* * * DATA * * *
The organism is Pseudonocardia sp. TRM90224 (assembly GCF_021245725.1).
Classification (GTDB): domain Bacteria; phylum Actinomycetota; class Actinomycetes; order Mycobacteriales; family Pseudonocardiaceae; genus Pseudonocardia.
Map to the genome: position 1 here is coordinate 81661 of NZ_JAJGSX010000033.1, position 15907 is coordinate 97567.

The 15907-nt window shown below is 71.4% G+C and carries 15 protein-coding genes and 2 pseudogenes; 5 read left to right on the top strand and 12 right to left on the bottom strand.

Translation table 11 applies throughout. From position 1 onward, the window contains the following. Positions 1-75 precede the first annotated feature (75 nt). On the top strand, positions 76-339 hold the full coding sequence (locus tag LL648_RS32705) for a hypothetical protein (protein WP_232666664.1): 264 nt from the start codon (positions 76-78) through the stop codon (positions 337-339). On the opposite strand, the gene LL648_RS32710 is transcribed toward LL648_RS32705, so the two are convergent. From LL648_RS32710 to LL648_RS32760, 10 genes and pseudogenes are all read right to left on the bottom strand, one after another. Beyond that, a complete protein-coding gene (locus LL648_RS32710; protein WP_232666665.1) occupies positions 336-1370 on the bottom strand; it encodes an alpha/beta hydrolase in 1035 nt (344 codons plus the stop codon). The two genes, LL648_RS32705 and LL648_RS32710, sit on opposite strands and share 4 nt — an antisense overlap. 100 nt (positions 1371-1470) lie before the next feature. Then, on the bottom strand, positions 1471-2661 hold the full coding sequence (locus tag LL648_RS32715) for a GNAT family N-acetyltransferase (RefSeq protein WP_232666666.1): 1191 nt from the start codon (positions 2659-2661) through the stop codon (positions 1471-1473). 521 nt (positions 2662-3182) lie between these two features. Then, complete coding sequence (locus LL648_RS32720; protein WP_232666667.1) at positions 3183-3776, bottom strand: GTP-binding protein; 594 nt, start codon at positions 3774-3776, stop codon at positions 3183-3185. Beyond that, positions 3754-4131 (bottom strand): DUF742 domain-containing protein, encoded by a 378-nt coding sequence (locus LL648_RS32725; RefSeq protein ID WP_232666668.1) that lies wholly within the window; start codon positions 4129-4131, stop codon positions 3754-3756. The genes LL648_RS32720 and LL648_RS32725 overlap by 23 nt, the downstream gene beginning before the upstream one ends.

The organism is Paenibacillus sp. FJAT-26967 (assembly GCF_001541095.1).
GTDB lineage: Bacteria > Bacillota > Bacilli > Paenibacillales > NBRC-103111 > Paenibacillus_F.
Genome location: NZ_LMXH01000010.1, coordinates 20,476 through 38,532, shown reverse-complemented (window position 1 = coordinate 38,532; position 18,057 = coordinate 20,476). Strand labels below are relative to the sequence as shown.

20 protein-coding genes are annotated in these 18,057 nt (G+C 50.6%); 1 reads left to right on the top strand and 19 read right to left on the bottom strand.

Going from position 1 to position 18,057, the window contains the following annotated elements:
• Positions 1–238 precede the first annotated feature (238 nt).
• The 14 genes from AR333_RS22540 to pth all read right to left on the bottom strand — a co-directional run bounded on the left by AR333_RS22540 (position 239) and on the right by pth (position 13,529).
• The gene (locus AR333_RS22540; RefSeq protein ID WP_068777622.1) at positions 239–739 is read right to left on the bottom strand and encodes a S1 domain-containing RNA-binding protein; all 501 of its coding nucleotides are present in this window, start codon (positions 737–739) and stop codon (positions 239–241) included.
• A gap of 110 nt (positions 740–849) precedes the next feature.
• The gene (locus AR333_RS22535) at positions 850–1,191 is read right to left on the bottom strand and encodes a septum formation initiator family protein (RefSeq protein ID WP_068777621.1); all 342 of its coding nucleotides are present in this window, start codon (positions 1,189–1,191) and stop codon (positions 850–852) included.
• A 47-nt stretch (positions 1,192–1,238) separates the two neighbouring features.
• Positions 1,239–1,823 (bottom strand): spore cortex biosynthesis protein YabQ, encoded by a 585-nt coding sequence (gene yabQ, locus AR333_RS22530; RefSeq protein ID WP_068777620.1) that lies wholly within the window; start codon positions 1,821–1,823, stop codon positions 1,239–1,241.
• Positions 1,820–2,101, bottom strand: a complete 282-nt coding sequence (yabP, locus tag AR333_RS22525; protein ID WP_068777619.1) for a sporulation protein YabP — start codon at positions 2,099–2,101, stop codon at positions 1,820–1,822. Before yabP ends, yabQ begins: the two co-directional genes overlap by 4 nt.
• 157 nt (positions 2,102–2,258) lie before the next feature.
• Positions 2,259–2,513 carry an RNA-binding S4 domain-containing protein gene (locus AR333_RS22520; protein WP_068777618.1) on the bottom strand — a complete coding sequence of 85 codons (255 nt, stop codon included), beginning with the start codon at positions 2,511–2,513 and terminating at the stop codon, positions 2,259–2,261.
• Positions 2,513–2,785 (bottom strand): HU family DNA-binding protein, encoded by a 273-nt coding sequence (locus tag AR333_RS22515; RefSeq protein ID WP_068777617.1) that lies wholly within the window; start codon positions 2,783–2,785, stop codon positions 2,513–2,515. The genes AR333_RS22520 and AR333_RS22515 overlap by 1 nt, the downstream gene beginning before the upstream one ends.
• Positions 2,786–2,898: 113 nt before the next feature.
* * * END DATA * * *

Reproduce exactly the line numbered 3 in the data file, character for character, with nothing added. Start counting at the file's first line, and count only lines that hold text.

Map to the genome: position 1 here is coordinate 81661 of NZ_JAJGSX010000033.1, position 15907 is coordinate 97567.